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Every time a new mobile phone is released, the internet is awash with reviews and comparisons articles.  Some people are iPhone evangelists while others stick to their Android guns, but more recently Android have shown an increase in market sales, overtaking Apple by a considerable margin and now account for three quarters of the market share.

One could argue this is because of better User Interfaces, faster hardware, the ability to hold a charge or the fact that iPhones bend permanently, but I think it’s more unconscious than that. In a growing tech-minded world, people just don’t like to be told what to do anymore. Since early 2000s, when Apple’s breakthrough mass market product, the iPod, was plugged into just about everybody’s ears, Apple have been controlling how we live with personal tech. With their shiny white headphones and inaccessible battery, the iPod/Pad/Phone cartel have removed the public’s ability to be unique, their ability to choose.

As the computer nerds of the Eighties have grown up, they’ve gotten used to hacking software, to customising their tech and making it perform the way they want to. As technology becomes part of everybody’s lives, not just the geeks, ordinary people want more freedom too. Not only is it better for the user, it’s also interactive, it’s fun! After all, who wants a dog that can’t learn any new tricks? We’re teaching our children, who are already ten times more tech-minded than we were at that age, to code and to build software. There’s an inherent joy in creating something and watching it perform to your commands. iPhone removes the ability to control our own tech, as if we can’t be trusted to see what’s inside the bright white casing.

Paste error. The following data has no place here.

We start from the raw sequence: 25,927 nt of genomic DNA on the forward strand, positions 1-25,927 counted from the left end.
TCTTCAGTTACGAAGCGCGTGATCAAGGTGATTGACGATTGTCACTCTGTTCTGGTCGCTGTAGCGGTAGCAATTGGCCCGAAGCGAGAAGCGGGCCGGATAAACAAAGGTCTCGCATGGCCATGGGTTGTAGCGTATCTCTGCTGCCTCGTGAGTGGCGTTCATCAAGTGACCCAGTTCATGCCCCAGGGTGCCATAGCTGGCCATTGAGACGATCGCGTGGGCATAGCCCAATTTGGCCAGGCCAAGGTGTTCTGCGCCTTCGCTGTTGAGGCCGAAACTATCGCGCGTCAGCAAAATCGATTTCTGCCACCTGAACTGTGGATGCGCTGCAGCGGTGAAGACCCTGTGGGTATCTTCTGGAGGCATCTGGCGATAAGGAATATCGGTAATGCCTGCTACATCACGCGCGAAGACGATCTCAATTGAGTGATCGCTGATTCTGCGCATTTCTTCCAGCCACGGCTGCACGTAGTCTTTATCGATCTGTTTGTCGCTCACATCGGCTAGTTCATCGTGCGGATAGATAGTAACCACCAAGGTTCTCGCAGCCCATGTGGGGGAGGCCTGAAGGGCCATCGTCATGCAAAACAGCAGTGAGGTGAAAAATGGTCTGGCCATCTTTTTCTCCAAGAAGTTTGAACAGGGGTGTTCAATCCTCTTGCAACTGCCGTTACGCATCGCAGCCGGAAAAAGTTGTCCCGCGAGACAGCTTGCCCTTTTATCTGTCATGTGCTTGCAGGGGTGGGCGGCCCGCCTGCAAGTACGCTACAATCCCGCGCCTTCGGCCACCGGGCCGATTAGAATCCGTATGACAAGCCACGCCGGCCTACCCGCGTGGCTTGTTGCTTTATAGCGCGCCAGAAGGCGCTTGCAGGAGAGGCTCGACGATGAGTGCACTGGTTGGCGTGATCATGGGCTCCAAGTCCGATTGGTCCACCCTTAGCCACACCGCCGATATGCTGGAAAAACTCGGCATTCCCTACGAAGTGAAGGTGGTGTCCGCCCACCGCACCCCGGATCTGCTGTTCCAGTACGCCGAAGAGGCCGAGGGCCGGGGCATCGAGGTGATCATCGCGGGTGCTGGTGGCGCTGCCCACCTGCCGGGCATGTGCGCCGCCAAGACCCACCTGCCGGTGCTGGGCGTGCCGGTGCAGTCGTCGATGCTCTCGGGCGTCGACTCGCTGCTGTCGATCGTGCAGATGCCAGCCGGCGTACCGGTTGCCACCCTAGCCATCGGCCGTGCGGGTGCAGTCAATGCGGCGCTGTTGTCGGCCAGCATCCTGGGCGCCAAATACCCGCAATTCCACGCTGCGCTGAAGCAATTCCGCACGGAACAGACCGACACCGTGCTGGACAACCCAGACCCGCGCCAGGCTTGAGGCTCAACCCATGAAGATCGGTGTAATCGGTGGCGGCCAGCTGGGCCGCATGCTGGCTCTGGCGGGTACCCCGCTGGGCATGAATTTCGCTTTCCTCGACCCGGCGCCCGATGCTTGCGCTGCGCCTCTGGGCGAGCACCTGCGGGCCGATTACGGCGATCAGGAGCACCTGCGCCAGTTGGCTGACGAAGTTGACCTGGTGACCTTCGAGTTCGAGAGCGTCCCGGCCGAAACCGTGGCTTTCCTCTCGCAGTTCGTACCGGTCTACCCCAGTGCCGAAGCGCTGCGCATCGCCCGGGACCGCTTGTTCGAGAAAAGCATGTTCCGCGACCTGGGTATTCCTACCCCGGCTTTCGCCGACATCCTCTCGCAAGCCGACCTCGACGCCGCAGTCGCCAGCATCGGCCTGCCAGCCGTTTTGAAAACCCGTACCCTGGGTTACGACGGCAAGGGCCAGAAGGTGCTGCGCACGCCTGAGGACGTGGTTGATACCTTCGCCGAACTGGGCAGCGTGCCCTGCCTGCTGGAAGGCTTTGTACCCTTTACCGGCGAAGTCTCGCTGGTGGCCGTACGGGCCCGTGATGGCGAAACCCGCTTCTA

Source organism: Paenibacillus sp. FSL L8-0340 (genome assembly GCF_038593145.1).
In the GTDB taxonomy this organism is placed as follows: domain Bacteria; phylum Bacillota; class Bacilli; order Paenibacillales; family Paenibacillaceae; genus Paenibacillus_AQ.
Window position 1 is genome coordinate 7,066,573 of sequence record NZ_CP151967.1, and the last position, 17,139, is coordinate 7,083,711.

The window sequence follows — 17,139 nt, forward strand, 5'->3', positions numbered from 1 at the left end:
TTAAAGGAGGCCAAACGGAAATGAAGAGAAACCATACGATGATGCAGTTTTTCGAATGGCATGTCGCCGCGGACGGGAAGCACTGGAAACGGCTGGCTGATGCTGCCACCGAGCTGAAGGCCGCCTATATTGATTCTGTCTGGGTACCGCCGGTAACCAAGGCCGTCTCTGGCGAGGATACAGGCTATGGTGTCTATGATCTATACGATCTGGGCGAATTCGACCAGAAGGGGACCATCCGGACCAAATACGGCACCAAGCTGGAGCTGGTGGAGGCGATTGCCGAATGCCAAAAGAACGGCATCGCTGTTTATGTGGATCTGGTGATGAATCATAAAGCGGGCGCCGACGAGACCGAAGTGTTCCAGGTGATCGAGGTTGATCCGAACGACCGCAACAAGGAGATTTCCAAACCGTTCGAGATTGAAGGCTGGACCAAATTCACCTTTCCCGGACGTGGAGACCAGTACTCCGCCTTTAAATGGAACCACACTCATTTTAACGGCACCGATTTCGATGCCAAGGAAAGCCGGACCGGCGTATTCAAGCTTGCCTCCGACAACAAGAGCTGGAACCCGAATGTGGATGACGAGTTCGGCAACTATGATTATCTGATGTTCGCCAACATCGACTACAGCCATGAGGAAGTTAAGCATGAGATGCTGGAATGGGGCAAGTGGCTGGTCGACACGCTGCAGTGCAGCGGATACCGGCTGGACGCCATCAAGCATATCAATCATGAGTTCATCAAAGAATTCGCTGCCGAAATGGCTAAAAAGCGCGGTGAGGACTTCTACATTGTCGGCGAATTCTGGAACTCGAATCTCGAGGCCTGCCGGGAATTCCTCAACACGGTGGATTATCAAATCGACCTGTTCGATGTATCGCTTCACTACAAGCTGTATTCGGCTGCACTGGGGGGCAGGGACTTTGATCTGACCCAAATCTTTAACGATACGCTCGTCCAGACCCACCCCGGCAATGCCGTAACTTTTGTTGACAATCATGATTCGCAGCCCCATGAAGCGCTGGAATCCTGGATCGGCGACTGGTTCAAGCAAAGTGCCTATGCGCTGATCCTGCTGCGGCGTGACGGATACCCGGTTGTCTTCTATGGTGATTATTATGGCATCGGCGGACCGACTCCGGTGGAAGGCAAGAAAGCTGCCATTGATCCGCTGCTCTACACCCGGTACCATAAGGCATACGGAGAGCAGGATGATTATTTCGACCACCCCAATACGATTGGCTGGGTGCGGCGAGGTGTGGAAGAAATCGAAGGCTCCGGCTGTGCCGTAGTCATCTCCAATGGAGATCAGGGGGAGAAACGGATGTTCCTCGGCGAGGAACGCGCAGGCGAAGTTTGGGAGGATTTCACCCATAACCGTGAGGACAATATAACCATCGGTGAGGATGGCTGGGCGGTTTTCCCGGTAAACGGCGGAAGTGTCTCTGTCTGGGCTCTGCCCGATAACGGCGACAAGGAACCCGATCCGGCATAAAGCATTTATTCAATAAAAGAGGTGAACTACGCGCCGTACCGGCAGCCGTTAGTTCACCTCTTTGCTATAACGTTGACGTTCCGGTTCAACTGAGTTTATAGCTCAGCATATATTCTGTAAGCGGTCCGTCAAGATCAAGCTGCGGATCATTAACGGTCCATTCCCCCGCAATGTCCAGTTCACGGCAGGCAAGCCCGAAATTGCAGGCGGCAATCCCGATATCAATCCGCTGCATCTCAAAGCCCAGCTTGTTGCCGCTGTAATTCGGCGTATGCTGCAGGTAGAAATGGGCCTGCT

Quite simply, Android technology shows more faith in the user. Rather than having to go to the shiny Apple store and speak to a ‘Genius’, Android phones can be serviced by the user. If you’ve created an app, the Google Play store allows much easier access for smaller designers, whereas the Apple app store has Apple-shaped hoops the creator must jump through to comply with their guidelines. Android phones can be customised in a multitude of ways (something Apple has now caught on to), in order to make the phone work for the user, not the other way around.

From being able to service a device yourself to making your UI suit your needs, Android is more user-centred. iPhones remove that trust in the user. In much the same way that new cars cannot be serviced by the owner, but must be taken to a brand-named garage to have a computer run diagnostics, any iProduct must be returned to the all-knowing maker. In short, Apple has little confidence in their consumer, and deems them not smart enough to know what they want or make it happen for themselves. Android on the other hand, gives us free reign, with open source software and says ‘show me what you can do’.

Words by Lauren